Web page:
Come, then, the good incendiaries with their charred fingers!... Here they come! Here they come!... Set fire to the shelves of the libraries! Deviate the course of canals to flood the cellars of the museums!... Oh! may the glorious canvases drift helplessly! Seize pick-axes and hammers! Sap the foundations of the venerable cities!

The oldest amongst us is thirty; we have, therefore, ten years at least to accomplish our task. When we are forty, let others, younger and more valiant, throw us into the basket like useless manuscripts!... They will come against us from afar, from everywhere, bounding upon the lightsome measure of their first poems, scratching the air with their hooked fingers, and scenting at the academy doors the pleasant odour of our rotting minds, marked out already for the catacombs of the libraries.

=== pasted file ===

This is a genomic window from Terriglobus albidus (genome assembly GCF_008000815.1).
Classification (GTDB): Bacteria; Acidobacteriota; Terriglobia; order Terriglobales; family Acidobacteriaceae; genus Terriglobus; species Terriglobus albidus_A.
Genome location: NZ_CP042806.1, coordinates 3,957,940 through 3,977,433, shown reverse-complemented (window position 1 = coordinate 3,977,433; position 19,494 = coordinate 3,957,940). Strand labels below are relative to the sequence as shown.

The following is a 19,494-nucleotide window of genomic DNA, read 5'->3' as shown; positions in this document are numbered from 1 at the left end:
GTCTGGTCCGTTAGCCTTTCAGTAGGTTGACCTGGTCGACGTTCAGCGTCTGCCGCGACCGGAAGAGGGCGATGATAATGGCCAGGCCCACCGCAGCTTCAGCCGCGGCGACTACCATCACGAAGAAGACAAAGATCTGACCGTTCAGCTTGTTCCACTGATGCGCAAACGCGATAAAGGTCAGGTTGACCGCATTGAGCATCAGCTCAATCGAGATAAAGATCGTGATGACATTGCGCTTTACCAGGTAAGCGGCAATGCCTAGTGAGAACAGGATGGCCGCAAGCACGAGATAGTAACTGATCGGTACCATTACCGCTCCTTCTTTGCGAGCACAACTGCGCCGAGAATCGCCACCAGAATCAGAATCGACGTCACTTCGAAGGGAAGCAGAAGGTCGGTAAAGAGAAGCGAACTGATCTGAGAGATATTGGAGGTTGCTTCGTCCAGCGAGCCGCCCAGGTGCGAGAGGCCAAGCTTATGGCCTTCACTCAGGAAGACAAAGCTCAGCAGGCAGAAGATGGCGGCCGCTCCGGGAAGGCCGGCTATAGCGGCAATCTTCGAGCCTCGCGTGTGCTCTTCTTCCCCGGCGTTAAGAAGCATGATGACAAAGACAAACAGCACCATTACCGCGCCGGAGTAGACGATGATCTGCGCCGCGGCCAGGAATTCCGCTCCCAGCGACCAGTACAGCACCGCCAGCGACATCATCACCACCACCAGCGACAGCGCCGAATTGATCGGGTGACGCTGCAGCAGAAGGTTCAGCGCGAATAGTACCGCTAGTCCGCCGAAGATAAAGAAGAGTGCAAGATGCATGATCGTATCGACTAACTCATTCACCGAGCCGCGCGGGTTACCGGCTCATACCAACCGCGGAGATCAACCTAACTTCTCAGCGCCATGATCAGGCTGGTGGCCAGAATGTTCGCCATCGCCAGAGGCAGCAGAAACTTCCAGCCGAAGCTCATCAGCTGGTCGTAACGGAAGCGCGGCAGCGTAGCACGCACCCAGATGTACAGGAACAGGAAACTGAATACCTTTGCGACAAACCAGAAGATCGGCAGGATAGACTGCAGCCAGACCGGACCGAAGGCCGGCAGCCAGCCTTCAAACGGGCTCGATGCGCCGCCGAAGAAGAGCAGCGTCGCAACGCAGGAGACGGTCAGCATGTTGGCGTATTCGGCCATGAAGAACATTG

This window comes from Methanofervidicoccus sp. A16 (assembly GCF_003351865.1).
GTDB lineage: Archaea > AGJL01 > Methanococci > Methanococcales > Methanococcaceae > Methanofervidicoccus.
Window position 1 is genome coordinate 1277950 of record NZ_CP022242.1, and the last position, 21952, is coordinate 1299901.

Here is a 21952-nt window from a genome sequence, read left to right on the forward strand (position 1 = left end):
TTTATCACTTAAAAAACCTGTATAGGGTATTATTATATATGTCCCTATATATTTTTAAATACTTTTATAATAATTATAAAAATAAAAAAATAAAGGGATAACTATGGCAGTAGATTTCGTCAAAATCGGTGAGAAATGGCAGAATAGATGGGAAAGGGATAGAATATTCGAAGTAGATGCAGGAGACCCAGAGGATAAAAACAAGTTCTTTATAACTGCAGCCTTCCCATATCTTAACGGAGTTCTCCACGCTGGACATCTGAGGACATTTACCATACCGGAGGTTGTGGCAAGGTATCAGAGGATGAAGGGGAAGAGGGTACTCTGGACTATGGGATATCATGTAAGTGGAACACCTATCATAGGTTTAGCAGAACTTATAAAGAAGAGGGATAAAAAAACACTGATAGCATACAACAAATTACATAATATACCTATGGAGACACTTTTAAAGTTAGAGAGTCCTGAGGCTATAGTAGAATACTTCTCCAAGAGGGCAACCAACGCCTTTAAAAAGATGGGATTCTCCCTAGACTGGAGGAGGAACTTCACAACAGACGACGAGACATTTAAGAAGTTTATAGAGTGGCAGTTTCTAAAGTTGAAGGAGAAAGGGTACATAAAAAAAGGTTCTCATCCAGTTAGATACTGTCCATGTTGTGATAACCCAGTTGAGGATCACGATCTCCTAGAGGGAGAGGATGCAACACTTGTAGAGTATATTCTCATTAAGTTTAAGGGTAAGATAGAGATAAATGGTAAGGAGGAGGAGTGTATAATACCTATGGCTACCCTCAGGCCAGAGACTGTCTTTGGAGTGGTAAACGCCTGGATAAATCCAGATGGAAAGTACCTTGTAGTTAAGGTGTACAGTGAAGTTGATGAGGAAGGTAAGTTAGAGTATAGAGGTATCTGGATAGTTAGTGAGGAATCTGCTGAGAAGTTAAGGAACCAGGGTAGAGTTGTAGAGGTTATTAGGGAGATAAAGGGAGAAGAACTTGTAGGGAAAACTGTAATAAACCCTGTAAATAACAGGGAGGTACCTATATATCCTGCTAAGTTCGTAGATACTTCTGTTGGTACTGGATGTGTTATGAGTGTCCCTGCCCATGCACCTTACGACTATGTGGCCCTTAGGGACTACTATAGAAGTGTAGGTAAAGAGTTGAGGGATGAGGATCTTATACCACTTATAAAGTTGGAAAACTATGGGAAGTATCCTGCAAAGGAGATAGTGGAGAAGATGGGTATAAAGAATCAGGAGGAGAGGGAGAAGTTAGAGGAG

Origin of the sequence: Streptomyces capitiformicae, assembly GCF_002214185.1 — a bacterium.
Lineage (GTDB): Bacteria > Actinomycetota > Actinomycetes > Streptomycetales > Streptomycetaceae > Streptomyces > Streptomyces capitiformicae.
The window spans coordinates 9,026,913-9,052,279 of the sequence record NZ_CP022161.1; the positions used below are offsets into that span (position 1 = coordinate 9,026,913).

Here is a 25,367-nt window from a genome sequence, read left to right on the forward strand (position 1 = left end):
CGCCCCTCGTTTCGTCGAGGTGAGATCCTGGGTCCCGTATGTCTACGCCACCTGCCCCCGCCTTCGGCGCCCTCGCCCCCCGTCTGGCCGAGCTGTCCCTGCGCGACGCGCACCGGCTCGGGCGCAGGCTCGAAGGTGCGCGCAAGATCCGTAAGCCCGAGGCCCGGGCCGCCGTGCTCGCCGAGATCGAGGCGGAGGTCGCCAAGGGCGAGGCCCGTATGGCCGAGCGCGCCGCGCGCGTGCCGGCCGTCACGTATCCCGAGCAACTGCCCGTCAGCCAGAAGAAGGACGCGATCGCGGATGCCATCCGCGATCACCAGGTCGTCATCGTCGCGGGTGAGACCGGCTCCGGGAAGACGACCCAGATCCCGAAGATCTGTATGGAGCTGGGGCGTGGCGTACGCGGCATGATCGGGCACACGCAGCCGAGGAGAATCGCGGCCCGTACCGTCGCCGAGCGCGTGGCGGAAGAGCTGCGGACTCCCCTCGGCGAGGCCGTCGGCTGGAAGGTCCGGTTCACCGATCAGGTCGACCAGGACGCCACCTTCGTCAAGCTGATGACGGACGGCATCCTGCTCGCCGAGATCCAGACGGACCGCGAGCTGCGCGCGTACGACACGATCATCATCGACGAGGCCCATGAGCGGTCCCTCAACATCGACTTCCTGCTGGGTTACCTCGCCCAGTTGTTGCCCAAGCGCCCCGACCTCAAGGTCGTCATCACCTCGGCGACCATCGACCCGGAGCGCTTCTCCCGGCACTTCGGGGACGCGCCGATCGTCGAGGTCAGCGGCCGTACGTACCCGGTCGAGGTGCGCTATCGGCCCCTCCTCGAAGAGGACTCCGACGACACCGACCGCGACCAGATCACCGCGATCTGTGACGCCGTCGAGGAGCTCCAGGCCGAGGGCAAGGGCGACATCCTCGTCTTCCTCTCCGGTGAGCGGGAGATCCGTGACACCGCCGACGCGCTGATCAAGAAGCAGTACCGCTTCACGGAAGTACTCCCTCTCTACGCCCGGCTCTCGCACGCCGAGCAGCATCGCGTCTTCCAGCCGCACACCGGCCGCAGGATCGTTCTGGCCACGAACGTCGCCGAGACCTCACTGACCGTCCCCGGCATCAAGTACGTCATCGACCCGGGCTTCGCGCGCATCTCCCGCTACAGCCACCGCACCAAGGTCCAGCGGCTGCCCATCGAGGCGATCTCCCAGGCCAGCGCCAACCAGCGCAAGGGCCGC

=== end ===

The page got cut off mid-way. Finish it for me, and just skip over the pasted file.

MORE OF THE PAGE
* * * * *

That is a vivid piece of humour. It is as amusing as Marinetti's portrait of himself at the Dore Gallery--a portrait the head of which is a clothes brush and the hat a tobacco tin--a toy which would be in its right place, not at an exhibition of paintings, and sculpture, but in the nursery squares of Mrs Bland's Magic City.